Doctor Who’s Sonic Youth
Nick Setchfield chats to Matt Smith in an extract from an exclusive interview from the next issue of SFX
SFX: How did that first screen test feel? Did you know that you’d nailed it?
“Well, my agent rang me. I was in my bedroom and he said, ‘Do you want to go and audition for the Doctor in Doctor Who?’ ‘Yeah, why not?’ So in I go. It was all very secret, in a hotel. It’s all mad. There’s no other casting like it. I did my best, as I always do, tried to be brave in the audition and all the rest of it. And then I went for another one, which was in a different, plusher hotel, and there were a few more people there, looking beadily on. But it’s funny. With most actors the ones they think they’ve done brilliantly in they never get, and the ones where they go, ‘I’m never going to get it,’ they get. I don’t know what this was. I was pleased with the way I prepared, I thought I gave a good account of myself, which is always what I try to do in any interview. You’ve just got to do your best.”
SFX: Could you ever have said no when it was finally offered to you? Because it’s so much more than just another television role.
“That’s a good question. Prior to doing it I probably would have thought, ‘Well, I’ll really consider it….’ But when they rang me up and said, ‘Do you want to do it?’ my heart spoke, not my head. Yes, done, sign me up. And also the part’s so great… he’s brilliant, he’s a brilliant man. He’s the cleverest man in the universe. He’s got two hearts! And he has two hearts because he has such heart and such courage. I read the first episode, which is the one I auditioned with, and it’s a brilliant piece of writing. Steven’s written a magic fairytale.”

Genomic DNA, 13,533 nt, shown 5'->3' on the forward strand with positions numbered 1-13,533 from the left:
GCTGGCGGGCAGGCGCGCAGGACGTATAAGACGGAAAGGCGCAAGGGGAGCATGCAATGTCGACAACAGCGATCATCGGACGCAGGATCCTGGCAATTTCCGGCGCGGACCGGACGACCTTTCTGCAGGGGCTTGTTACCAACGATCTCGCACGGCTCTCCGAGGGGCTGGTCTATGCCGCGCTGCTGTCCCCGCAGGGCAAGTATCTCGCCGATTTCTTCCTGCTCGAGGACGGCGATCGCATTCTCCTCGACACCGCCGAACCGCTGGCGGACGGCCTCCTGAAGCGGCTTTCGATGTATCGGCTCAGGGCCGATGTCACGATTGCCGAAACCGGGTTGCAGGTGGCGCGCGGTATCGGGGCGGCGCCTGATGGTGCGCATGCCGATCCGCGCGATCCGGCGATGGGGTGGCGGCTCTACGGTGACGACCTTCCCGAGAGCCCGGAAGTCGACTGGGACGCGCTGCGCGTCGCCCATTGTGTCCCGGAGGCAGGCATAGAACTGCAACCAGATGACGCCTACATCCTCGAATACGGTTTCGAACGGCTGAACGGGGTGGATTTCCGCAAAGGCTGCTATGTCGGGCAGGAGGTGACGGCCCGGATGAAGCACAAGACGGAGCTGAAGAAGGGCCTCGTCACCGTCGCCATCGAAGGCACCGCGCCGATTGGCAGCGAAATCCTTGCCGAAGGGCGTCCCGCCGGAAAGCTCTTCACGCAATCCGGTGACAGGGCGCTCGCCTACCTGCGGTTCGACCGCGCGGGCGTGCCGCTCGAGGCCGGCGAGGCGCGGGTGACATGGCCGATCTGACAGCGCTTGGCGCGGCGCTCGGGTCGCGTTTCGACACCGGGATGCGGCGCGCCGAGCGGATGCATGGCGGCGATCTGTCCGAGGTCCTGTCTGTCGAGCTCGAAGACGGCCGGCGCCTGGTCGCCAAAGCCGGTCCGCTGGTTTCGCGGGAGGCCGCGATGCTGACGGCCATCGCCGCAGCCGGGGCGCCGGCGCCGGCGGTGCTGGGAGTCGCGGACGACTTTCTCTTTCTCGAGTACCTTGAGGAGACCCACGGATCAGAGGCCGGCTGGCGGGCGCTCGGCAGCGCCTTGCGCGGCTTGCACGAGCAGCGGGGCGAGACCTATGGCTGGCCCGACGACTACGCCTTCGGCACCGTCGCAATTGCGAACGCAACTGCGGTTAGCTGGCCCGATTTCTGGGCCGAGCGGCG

SFX: People fret that you’re going to be the youngest Doctor. Do you worry about that?
“The great thing about the Doctor is that it’s a body. It’s a vessel, essentially, and he is the same man. He always has been the same man via a load of different personalities and make-up and limbs and everything else. No, that’s not something that concerns me at all. I’m just privileged and thrilled to be playing him. To me it’s just a brilliant part. Of course there’s such history that you can dip into with the Doctor as well. There’s a great sea of knowledge out there. It’s like anything – you’ve got to start with the scripts you have. It always comes from the scripts, and I have a particular process of working – which I won’t bore you with – and I did that again. And so much of the Doctor is instinct and personality and your energy and tapping into that… it’s like Hamlet or someone. Is it the greatest part in British television? Certainly one of them. I feel very proud. It’s a huge joy in my life.”
Read more of this interview in SFX#195, out next Wednesday 7 April.